The Working Groups serve a fundamental role in the UFS community. They are a diverse group of subject matter experts who provide input and insight on an ongoing basis. The Working Groups also develop and maintain the UFS Strategic Implementation Plan (SIP), which is updated on an annual basis. The Working Groups collaborate closely with the UFS Steering Committee (a part of the UFS Governance) and
the NOAA Program Offices, which fund and support the UFS. The Working Groups are dynamic in that they evolve, and their membership evolves, as needs of the UFS change.
The thirteen Working Groups are:
Aerosols and Atmospheric Composition
The Aerosols and Atmospheric Composition Working Group is focussed on the inclusion of aerosols and the representation of the gaseous composition of the atmosphere in the UFS.
Communication and Outreach
The Communication and Outreach Working Group’s role is to enable efficient and effective communications within and outside of the
Unified Forecast System Community.
The Data Assimilation Working Group has developed plans to improve the data, the software, and the framework in the operational data assimilation system.
Dynamics and Nesting
The Dynamics and Nesting Working Group deals with the engine of the atmospheric model, the dynamical core which drives the atmospheric circulations that make up the Earth’s weather.
The objective of the Ensemble Development Working Group is to come up with ways to improve the reliability of forecasts and to better characterize their uncertainty, by combining multiple forecasts for the same time period.
The Infrastructure Working Group addresses several key structural components that enable the UFS Community to function at a practical and technical level.
The Land Surface Models (LSM) and Hydrology Working Group is working on improving the representation of the land surface processes, including the flow of water, in the UFS.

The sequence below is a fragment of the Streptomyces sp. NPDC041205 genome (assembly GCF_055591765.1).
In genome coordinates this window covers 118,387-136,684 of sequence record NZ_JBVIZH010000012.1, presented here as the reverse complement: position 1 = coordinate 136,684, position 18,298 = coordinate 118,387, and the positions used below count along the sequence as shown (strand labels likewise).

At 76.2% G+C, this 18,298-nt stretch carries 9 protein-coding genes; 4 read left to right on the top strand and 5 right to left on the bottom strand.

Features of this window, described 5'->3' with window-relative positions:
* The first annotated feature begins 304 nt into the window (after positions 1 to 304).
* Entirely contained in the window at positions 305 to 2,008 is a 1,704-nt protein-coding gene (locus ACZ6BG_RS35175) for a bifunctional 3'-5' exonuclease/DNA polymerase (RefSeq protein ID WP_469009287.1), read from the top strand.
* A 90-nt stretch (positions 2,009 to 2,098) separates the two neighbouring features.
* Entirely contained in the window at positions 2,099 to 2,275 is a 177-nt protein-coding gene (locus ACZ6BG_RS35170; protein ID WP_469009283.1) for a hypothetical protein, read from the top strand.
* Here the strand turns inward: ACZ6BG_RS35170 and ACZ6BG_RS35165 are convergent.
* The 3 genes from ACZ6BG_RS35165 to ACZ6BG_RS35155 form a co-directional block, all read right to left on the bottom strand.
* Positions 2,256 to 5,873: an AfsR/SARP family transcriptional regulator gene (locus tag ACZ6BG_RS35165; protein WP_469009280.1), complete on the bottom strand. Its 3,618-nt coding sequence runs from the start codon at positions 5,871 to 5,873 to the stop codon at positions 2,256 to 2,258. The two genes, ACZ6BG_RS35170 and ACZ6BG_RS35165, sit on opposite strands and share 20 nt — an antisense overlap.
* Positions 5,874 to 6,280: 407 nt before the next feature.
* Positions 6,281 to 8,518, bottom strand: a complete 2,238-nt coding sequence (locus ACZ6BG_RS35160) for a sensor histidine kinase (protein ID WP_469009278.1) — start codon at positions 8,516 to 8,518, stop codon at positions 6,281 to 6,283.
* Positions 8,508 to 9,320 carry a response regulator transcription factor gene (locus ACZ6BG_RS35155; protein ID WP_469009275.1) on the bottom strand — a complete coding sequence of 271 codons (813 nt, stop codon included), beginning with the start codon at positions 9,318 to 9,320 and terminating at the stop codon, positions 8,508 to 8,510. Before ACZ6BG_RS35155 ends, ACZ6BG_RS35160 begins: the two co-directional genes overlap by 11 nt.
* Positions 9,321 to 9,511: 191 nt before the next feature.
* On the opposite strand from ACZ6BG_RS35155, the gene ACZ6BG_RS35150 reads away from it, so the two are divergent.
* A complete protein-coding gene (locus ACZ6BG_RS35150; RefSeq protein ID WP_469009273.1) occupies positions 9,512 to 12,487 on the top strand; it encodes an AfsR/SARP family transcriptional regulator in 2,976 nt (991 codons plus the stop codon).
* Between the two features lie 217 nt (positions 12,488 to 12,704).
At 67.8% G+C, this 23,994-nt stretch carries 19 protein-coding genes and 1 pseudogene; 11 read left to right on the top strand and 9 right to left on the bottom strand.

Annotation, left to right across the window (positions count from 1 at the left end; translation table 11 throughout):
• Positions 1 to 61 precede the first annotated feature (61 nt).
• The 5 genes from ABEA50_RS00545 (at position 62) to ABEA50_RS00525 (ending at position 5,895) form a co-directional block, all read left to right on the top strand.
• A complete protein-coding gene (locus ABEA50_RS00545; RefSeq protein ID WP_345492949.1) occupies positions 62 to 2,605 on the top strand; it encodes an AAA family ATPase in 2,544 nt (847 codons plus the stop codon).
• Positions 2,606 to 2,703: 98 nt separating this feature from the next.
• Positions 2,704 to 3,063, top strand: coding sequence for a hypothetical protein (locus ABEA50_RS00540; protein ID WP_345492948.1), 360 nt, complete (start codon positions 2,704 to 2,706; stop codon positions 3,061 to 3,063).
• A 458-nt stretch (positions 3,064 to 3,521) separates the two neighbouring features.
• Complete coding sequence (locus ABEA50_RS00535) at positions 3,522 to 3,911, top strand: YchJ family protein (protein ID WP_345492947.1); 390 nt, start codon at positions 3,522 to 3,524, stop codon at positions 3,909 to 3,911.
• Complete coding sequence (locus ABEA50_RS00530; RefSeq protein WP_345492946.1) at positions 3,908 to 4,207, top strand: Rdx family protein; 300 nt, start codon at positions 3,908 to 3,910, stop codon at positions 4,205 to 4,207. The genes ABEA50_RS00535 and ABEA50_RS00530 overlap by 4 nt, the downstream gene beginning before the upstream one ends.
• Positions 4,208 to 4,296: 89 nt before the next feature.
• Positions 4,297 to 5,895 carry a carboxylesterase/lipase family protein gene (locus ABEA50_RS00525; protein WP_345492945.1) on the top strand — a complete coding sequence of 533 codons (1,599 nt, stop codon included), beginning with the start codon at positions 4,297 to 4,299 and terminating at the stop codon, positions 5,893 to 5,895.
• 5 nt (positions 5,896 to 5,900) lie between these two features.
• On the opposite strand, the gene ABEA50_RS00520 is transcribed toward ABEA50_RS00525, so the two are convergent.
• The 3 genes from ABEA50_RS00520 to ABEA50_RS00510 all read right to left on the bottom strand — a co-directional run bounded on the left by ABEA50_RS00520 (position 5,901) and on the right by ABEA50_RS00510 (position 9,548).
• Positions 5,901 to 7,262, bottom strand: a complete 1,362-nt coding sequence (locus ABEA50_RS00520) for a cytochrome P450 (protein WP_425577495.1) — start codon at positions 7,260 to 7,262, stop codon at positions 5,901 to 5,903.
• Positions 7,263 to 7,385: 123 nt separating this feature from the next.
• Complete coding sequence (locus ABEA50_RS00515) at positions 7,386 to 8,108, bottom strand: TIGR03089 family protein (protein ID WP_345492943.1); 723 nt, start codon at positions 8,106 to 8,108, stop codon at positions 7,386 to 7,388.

The Marine Working Group contends with a range of modeling and forecast issues in the UFS that happen over two-thirds of the Earth’s surface, our oceans and seas.
Mesoscale and Convection-Allowing Model
The goal of the Mesoscale and Convection-Allowing Model (Meso/CAM) Working Group is to create a high-resolution (~ 3km) ensemble data assimilation and forecast system using the FV3 dynamic core within the Unified Forecast System framework.
The ultimate goal of the Physics Working Group is the development of a unified suite of atmospheric physical parameterizations that can be applied with minimal modification across convection-permitting to sub-seasonal to seasonal scales in the UFS.
In operational meteorology, the term post-processing refers to one or more scientific software processes that capture the output from a numerical weather prediction (NWP) system and enhance its value in some way.
The UFS system architecture serves as the backbone of a unified modeling system, and must provide high performance, reliable technical and scientific functions for a range of different forecast products.
Verification and Validation
An evidence-based evaluation of all components of the UFS is needed to make effective decisions guiding the development of the UFS and to ensure that the new systems are better than those being replaced.